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Set 021

Swedish Infantry of Charles XII

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All figures are supplied unpainted    (Numbers of each pose in brackets)
Date Released 2004
Contents 44 figures
Poses 44 poses
Material Plastic (Medium Consistency)
Colours Brick Red
Average Height 24 mm (= 1.73 m)


When Charles XII ascended the Swedish throne in 1697, his country was a European superpower, with a considerable empire round the Baltic. His army was not large as his resources of manpower were not considerable, but it was professional and aggressive, and widely considered to have the best soldiers in Europe, fired by a religious enthusiasm that made them brave to the point of being foolhardy.

This set includes both musketeers and grenadiers, and though we prefer to keep troop types separate it does at least ensure all the major types of Swedish infantry are present. The musketeers make up over a third of the figures, and are almost all concerned with firing their weapon. There are no advancing or charging poses at all, which is a real loss as the favoured Swedish tactic was to fire a volley and then charge the enemy. The uniform is pretty well observed, with the tricorn and knee-length coat plus the broad shoulder strap holding the cartridge bag. Some have their skirts turned back and others have not, a mix that is reasonable for the time. The cuffs are very large, a feature of most European armies of the day, but the Swedes tended to have noticeably smaller cuffs than these figures. However they all wear the overstockings, which is accurate.

A similar number of men are grenadiers, easily recognised by their tall mitre hats. This is probably the first plastic set of grenadiers where some of them actually have grenades, which is quite correct, though even then these were slowly disappearing from the battlefield. As well as the grenade throwers, there are men firing and some men advancing - a reasonable selection. The grenade throwers are nicely done, with good active poses. The same comments on accuracy apply to these troops as to the musketeers, though they do have all the trademark grenadier features.

There are a number of troops (musketeers) which wear a soft round cap. This was called a karpus, and was very popular, becoming almost universal in some units, so it is good to see it included here.

The remainder of the set is made up of officers and speciality troops. The officers are some of the most active poses, with partisan and sword in hand. The second figure on the last full row above looks very much like the young King Charles himself (he was only 27 at Poltava) as it closely matches portraits of him. The minister is a nice touch, emphasising the importance of the Church in these men's lives and endeavours.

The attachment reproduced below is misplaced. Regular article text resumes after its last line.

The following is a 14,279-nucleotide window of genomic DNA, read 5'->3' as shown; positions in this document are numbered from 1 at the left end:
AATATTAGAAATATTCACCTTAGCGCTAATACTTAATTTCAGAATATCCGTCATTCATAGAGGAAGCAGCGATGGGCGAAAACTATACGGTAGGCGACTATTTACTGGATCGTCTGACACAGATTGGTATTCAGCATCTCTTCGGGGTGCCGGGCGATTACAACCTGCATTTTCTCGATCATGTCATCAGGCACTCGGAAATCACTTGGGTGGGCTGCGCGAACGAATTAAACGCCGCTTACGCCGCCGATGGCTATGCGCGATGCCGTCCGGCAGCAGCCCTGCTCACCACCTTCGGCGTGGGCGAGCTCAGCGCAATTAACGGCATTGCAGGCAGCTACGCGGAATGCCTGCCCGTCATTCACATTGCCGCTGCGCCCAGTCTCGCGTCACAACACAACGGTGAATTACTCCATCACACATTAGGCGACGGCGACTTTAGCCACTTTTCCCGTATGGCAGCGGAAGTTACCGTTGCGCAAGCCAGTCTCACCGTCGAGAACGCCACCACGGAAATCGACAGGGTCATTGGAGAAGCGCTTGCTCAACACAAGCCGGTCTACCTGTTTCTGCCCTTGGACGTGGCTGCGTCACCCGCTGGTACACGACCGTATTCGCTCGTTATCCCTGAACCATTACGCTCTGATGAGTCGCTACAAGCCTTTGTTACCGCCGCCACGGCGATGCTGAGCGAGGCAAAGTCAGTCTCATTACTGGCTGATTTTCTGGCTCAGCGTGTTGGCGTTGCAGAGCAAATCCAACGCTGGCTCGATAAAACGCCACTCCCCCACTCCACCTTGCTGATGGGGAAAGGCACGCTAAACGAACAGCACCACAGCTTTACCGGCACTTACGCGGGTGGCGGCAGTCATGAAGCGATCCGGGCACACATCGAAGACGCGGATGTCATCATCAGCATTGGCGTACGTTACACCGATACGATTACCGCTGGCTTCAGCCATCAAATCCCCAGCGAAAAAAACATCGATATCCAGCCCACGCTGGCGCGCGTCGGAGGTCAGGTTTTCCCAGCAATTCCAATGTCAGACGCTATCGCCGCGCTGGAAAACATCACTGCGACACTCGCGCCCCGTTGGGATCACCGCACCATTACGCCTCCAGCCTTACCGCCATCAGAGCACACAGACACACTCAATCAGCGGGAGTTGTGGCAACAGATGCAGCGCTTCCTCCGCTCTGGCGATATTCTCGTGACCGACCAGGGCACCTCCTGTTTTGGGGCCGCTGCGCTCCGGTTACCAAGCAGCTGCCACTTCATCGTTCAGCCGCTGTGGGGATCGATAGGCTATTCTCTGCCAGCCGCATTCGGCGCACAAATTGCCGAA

One surprising omission is pikemen. By 1700 the pike was redundant in most European armies, but the Swedes persisted with it and initially armed a third of their recruits with it. However it seems to have been phased out quickly during our period, and this set suggests a later period date by the fact that many men have the new socket bayonet on their muskets.

Overall the figures are something of a contradiction. The general level of sculpting is fair, though these could not be described as elegant creations by any means. However there are many pleasing little details which have been very well crafted. There is no flash at all, but as usual the figures are attached to the sprue with very fat connections that practically require sawing. Another Strelets feature is the bases, which are very thin and tend to bend on the sprue. This is no worse than in previous sets, but does not do anything for the look, or the stability, of the models.

The man biting his cartridge would be very unlikely to have let his musket rest on the ground like that, and the man with the flute or fife is holding it on his left, an unusual arrangement for which there is some evidence, but whether this was the norm is unknown. However this is a set with plenty of interest, and very few blemishes, and it has the advantage of being almost equally good for troops of most other European nationalities of the time given a suitable paint job.

Note The final figure is of a soldier from the Streltsi of 17th century Russia. Though he is unrelated to the subject of this set (right period, but he certainly is not Swedish!), he is one of a series of 'bonus' figures which when combined will create a set of this unit for the Great Northern War. See Streltsi Bonus Figures feature for details.


Historical Accuracy 9
Pose Quality 8
Pose Number 10
Sculpting 6
Mould 9

Further Reading
"Armies of the Great Northern War 1700-1720" - Osprey (Men-at-Arms Series No.529) - Gabriele Esposito - 9781472833495
"Forces of the Swedish Crown 1688-1721" - Raider - C A Sapherson - 9781858180205
"Poltava 1709" - Osprey (Campaign Series No.34) - Angus Konstam - 9781855324169
"The Great Northern War 1700-1721" - Acedia Press - Lars-Eric Höglund
"The Swedish Army in the Great Northern War 1700-21" - Helion & Company (Century of the Soldier No.26) - Lars Ericson Wolke - 9781912390182
"Tradition (English Language)" - No.51
"Tradition (French Language)" - No.24
"Tradition (French Language)" - No.22

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